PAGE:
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Why does this program print the result as 64 and not 5000? If the count variable is being updated in the critical section, I would expect that only one thread should have access to it at any given point in time. Thus, each thread would be able to increment the count, and produce the result 5000, so why do I get 64 instead in answer?

#include <iostream>
#include <omp.h>
using namespace std;

int main()
{
    int count = 0;
    omp_set_num_threads(5000);
    #pragma omp parallel 
    {
        #pragma omp critical
        {
            count++;
        }
    }
    cout << "count = " << count << endl;
    system("pause");
    return 0;
}
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2 Answers 2

up vote 5 down vote accepted

As Michael Dussere points out, you're getting 64 as an answer because your implementation is only launching 64 threads. It may be using an internal default value to limit the max number of threads (try varying the environment variable OMP_THREAD_LIMIT, or calling omp_get_thread_limit() to see if that is the case.)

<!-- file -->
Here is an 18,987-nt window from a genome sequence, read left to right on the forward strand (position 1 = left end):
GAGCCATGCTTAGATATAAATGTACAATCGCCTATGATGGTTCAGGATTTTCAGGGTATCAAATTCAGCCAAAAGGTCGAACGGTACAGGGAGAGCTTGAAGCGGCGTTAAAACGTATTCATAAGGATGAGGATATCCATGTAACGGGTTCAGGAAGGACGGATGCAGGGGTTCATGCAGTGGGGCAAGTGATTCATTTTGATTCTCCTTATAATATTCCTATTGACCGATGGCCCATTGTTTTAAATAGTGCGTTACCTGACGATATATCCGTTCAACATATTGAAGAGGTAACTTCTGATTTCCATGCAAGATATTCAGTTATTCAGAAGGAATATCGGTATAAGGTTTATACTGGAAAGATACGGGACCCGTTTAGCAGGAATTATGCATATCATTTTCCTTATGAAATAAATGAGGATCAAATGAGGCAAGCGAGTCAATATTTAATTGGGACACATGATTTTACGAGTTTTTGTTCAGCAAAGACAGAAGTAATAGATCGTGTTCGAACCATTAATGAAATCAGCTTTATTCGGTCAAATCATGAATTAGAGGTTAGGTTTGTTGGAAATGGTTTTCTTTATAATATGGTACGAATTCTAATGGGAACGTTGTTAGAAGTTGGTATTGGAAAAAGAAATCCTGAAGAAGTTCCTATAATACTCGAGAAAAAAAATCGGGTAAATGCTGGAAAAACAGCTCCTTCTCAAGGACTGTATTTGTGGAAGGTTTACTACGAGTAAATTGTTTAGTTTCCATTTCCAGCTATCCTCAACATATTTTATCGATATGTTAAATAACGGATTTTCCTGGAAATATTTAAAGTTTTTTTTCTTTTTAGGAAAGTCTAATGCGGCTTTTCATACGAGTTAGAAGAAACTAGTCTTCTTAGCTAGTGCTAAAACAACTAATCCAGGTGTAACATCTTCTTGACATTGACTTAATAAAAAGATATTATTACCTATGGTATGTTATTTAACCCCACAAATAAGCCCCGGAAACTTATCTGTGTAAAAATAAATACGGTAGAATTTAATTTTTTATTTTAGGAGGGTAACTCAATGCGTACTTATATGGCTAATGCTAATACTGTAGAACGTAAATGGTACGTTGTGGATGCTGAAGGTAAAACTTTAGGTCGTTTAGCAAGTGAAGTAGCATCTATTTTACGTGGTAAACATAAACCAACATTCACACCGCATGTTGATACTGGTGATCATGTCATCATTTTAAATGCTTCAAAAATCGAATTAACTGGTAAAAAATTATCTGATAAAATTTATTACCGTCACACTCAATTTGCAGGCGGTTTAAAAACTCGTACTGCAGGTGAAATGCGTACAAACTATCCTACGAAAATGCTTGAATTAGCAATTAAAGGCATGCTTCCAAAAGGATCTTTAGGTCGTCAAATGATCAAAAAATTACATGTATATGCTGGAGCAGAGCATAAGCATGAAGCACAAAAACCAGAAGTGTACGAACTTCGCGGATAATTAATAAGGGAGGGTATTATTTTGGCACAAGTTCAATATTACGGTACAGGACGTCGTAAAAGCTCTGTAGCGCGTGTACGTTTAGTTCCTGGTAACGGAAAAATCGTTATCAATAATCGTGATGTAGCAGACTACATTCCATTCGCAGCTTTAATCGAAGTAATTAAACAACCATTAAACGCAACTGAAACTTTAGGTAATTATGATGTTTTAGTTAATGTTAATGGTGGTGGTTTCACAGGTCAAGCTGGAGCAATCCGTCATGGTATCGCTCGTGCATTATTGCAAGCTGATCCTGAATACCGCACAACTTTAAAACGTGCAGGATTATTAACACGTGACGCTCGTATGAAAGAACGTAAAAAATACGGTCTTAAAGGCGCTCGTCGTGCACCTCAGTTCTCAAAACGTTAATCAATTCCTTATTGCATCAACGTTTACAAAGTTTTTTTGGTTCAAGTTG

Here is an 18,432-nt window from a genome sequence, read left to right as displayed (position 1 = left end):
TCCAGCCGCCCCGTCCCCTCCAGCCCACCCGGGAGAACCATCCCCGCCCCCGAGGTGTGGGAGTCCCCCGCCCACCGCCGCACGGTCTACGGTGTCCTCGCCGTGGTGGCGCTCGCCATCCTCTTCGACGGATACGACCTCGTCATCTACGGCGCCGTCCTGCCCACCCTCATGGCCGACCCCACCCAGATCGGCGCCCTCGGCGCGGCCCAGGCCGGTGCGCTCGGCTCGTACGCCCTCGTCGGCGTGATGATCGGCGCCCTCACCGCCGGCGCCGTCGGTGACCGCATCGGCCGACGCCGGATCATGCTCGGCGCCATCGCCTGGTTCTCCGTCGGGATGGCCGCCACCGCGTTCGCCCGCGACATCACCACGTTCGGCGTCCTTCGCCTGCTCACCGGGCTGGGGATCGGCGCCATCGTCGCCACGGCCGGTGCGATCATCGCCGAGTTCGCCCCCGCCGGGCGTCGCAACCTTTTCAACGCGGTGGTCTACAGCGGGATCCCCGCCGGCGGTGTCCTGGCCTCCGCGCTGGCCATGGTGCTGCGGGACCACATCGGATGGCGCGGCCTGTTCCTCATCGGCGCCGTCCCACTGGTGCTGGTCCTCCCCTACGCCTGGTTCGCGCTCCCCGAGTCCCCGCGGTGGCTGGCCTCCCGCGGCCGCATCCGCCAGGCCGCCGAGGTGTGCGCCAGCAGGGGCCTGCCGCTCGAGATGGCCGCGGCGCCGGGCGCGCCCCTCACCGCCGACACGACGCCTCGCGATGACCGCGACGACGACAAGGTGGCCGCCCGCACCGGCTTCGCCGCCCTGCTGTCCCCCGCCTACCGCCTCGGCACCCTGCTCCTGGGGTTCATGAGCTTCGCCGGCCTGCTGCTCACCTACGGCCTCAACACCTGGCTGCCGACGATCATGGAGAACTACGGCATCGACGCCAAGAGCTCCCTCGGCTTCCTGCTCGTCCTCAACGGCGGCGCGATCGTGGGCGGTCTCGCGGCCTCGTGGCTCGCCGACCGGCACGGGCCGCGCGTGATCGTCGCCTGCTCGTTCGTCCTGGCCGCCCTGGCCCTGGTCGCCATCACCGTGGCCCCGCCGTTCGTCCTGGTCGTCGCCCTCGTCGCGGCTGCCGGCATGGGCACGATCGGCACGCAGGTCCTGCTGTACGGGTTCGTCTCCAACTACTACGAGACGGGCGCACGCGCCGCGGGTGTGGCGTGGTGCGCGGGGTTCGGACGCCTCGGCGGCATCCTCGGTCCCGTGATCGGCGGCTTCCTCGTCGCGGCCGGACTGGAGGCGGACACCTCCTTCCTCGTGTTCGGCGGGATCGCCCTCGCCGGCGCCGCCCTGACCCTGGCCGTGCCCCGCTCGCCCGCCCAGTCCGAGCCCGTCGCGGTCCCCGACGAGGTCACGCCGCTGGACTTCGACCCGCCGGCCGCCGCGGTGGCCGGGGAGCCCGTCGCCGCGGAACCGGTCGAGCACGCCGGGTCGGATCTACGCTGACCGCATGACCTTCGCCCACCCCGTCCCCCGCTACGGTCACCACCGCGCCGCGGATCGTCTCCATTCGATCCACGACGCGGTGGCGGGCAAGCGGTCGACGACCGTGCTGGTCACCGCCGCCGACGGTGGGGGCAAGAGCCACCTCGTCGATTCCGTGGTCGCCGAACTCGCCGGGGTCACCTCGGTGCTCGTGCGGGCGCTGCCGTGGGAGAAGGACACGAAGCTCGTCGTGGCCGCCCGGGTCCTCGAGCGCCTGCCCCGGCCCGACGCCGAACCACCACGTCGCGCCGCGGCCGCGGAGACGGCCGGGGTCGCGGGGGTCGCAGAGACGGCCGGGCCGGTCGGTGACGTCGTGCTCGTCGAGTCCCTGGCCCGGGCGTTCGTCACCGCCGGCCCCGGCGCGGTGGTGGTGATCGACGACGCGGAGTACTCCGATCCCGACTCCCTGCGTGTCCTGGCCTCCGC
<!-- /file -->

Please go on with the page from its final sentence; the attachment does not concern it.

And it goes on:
The reason for such a limit is that creating threads requires resources - each thread has to have its own stack space, process table entries on linux, etc. These aren't lightweight stateless Erlang threads that are scheduled in user space. On my 8-core system using gcc or icpc, setting the thread number to anything 1024 or above simply fails due to lack of resources, although setting system parameters can shift that limitation around.

Between the resources required by the threads and the fact that most single-image system have significantly fewer than 5000 cores, it's not clear what you'd be able to accomplish with 5000 threads on most systems.

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Jonathan Dursi, how then do I add two arrays of say 5000 elements each? How can 64 threads carry out SIMD addition of 5000 elements? –  Straight Line Jun 19 '14 at 22:14
    
@user3670482 , just use omp parallel for, and don't worry about the number of threads; the decomposition will be done for you, and each thread will handle multiple items. That is the usual approach in OpenMP - this isn't CUDA, or even SIMD (which can also be invoked through OpenMP now in 4.0, but is something separate) - it's a coarser grained parallelism where it is usual, and even necessary for performance, for a thread to handle multiple items. –  Jonathan Dursi Jun 20 '14 at 12:36

The value you can set with omp_set_num_threads is not unlimitted. It depends of the OpemMP implementation you use, the number of cores of you computer and so on.

You get 64 because there should be 64 threads in the current thread team. You can check with omp_get_num_threads.

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